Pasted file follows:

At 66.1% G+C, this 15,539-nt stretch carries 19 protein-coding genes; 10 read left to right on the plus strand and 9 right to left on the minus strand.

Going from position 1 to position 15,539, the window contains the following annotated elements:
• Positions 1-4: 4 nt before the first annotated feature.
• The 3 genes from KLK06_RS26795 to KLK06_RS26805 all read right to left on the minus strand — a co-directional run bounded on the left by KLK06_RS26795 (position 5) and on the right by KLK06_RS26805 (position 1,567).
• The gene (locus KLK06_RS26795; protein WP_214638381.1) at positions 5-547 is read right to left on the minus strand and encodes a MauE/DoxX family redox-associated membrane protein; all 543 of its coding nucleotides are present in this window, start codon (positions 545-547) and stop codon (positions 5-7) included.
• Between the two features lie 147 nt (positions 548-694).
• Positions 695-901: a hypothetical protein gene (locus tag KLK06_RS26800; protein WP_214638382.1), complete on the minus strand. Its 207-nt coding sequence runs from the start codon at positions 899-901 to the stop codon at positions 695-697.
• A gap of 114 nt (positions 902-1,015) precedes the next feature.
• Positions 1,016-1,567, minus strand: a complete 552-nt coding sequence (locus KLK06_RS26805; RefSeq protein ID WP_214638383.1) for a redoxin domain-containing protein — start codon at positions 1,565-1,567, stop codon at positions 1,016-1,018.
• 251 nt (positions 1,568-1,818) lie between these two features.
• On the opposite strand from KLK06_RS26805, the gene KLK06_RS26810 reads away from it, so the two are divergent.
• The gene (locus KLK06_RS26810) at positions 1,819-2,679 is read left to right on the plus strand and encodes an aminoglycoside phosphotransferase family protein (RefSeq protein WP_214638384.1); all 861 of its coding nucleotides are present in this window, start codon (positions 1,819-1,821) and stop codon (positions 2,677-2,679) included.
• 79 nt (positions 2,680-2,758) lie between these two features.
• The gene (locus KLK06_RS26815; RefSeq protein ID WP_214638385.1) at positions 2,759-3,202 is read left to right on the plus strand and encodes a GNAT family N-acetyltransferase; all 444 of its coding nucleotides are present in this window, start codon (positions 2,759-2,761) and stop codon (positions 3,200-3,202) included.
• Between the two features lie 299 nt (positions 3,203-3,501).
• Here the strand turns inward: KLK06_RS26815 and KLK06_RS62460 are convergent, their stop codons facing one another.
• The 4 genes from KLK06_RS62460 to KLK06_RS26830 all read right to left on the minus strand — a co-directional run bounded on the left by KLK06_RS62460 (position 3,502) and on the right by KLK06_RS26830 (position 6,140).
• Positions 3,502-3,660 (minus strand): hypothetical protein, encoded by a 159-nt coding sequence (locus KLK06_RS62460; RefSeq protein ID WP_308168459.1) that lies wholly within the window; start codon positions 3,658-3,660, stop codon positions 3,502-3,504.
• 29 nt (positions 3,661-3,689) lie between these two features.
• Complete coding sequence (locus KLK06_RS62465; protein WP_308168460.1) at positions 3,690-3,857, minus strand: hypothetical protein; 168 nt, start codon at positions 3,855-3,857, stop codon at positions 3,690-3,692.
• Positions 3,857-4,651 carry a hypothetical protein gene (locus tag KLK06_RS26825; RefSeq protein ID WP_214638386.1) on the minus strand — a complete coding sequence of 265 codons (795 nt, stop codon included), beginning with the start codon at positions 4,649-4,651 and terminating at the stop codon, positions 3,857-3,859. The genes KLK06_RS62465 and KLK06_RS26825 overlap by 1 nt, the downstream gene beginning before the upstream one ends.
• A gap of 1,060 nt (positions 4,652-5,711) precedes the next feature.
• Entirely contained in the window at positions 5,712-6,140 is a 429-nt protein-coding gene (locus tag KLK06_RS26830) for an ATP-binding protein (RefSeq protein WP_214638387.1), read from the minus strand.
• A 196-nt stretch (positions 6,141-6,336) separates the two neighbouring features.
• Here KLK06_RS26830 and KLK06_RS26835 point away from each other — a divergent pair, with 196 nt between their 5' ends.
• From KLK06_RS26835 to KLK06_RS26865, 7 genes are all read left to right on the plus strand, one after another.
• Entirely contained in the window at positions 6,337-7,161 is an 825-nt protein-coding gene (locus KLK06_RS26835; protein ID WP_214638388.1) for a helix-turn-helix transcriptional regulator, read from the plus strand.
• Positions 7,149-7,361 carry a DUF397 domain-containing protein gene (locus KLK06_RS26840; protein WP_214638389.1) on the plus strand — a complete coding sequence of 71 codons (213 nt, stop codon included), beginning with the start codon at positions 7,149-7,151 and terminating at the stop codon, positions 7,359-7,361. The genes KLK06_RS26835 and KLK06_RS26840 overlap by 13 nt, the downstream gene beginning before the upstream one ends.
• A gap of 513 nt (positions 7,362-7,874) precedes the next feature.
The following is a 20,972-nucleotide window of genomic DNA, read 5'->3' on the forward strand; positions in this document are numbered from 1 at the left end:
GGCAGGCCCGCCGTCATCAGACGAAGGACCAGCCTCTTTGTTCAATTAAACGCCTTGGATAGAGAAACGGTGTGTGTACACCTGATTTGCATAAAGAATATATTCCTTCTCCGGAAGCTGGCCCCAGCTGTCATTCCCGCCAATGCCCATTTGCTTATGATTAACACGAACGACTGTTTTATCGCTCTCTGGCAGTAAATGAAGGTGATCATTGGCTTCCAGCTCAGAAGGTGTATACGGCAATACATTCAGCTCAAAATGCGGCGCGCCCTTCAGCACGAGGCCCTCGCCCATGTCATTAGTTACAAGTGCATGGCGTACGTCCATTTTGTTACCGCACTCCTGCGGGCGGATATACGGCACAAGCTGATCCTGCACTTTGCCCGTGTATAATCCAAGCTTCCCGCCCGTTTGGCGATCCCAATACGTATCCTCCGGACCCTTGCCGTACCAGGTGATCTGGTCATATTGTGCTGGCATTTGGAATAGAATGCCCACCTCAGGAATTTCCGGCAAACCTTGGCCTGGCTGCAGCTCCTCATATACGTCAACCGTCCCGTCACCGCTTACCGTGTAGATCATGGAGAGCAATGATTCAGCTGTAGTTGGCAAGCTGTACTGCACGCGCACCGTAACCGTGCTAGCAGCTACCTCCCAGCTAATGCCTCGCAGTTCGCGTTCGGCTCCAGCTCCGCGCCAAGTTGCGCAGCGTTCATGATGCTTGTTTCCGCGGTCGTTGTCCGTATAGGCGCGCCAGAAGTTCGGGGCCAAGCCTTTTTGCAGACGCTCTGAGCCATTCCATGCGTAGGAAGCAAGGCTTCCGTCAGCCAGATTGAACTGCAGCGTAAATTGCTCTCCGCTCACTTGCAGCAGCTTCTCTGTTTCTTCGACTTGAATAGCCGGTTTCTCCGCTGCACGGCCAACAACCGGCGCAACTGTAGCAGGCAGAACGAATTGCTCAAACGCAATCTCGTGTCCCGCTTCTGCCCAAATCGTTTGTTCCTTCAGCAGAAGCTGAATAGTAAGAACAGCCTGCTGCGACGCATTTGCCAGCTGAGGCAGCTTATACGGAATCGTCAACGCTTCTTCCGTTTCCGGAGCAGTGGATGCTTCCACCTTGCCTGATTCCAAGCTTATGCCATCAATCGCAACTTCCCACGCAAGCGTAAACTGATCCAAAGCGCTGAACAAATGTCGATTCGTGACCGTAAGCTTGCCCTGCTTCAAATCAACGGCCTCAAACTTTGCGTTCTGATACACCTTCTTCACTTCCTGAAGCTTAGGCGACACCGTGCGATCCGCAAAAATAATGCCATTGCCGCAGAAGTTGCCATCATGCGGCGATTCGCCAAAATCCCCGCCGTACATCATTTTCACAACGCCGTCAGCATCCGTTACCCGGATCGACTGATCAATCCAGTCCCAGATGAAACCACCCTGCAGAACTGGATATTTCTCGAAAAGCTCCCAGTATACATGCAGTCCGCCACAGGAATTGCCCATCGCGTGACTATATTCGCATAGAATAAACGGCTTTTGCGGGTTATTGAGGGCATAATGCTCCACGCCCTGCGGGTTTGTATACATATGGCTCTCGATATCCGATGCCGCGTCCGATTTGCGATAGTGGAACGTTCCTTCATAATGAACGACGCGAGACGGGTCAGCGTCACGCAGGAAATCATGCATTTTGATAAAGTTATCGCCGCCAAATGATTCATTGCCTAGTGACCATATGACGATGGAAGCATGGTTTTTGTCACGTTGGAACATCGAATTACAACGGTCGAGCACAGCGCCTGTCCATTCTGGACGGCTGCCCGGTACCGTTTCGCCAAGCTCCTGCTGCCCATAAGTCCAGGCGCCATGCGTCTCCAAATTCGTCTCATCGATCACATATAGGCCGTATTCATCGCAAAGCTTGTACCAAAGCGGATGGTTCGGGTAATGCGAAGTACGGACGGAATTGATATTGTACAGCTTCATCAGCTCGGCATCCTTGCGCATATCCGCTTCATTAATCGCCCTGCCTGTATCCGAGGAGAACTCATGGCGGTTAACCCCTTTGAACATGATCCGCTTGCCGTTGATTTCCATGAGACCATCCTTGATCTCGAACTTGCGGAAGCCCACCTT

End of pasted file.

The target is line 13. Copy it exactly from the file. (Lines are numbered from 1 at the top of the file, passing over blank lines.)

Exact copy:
• 79 nt (positions 2,680-2,758) lie between these two features.